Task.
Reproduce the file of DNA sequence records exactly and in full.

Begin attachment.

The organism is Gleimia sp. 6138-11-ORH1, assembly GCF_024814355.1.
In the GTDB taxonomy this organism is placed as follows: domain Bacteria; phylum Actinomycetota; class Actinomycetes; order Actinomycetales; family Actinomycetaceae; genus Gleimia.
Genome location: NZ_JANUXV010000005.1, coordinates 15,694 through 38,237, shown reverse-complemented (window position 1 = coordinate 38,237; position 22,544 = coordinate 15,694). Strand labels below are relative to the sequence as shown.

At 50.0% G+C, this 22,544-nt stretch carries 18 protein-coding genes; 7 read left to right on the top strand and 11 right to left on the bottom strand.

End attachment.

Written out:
The organism is Gleimia sp. 6138-11-ORH1, assembly GCF_024814355.1.
In the GTDB taxonomy this organism is placed as follows: domain Bacteria; phylum Actinomycetota; class Actinomycetes; order Actinomycetales; family Actinomycetaceae; genus Gleimia.
Genome location: NZ_JANUXV010000005.1, coordinates 15,694 through 38,237, shown reverse-complemented (window position 1 = coordinate 38,237; position 22,544 = coordinate 15,694). Strand labels below are relative to the sequence as shown.

At 50.0% G+C, this 22,544-nt stretch carries 18 protein-coding genes; 7 read left to right on the top strand and 11 right to left on the bottom strand.